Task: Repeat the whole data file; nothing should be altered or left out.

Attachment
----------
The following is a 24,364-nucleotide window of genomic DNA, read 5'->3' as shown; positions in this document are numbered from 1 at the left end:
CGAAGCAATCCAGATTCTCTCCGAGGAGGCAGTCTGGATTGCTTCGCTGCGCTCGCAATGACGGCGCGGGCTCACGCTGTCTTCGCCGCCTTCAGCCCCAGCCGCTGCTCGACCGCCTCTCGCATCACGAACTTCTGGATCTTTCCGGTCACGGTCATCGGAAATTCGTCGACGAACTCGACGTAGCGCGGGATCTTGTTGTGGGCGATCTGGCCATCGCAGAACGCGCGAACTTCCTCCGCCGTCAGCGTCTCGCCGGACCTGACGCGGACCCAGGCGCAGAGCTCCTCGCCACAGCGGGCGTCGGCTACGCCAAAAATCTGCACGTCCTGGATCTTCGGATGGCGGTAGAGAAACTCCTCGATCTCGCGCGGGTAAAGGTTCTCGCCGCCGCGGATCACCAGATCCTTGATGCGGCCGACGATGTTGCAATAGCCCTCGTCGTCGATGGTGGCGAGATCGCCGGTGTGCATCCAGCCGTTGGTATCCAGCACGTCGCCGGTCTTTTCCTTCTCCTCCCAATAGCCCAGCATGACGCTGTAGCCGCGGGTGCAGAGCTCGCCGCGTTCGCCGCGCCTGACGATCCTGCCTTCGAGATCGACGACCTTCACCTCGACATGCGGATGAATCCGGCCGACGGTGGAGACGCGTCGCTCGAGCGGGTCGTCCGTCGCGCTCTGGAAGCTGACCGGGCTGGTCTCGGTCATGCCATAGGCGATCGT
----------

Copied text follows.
The following is a 24,364-nucleotide window of genomic DNA, read 5'->3' as shown; positions in this document are numbered from 1 at the left end:
CGAAGCAATCCAGATTCTCTCCGAGGAGGCAGTCTGGATTGCTTCGCTGCGCTCGCAATGACGGCGCGGGCTCACGCTGTCTTCGCCGCCTTCAGCCCCAGCCGCTGCTCGACCGCCTCTCGCATCACGAACTTCTGGATCTTTCCGGTCACGGTCATCGGAAATTCGTCGACGAACTCGACGTAGCGCGGGATCTTGTTGTGGGCGATCTGGCCATCGCAGAACGCGCGAACTTCCTCCGCCGTCAGCGTCTCGCCGGACCTGACGCGGACCCAGGCGCAGAGCTCCTCGCCACAGCGGGCGTCGGCTACGCCAAAAATCTGCACGTCCTGGATCTTCGGATGGCGGTAGAGAAACTCCTCGATCTCGCGCGGGTAAAGGTTCTCGCCGCCGCGGATCACCAGATCCTTGATGCGGCCGACGATGTTGCAATAGCCCTCGTCGTCGATGGTGGCGAGATCGCCGGTGTGCATCCAGCCGTTGGTATCCAGCACGTCGCCGGTCTTTTCCTTCTCCTCCCAATAGCCCAGCATGACGCTGTAGCCGCGGGTGCAGAGCTCGCCGCGTTCGCCGCGCCTGACGATCCTGCCTTCGAGATCGACGACCTTCACCTCGACATGCGGATGAATCCGGCCGACGGTGGAGACGCGTCGCTCGAGCGGGTCGTCCGTCGCGCTCTGGAAGCTGACCGGGCTGGTCTCGGTCATGCCATAGGCGATCGT